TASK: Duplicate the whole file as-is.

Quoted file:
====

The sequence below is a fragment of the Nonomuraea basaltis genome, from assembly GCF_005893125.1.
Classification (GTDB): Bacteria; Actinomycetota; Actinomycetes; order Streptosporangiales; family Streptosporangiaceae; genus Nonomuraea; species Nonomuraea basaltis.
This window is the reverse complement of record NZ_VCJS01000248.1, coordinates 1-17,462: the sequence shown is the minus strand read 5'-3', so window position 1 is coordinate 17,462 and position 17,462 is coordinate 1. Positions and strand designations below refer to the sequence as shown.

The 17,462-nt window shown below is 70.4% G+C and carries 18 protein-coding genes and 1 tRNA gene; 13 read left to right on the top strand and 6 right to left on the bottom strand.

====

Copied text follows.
The sequence below is a fragment of the Nonomuraea basaltis genome, from assembly GCF_005893125.1.
Classification (GTDB): Bacteria; Actinomycetota; Actinomycetes; order Streptosporangiales; family Streptosporangiaceae; genus Nonomuraea; species Nonomuraea basaltis.
This window is the reverse complement of record NZ_VCJS01000248.1, coordinates 1-17,462: the sequence shown is the minus strand read 5'-3', so window position 1 is coordinate 17,462 and position 17,462 is coordinate 1. Positions and strand designations below refer to the sequence as shown.

The 17,462-nt window shown below is 70.4% G+C and carries 18 protein-coding genes and 1 tRNA gene; 13 read left to right on the top strand and 6 right to left on the bottom strand.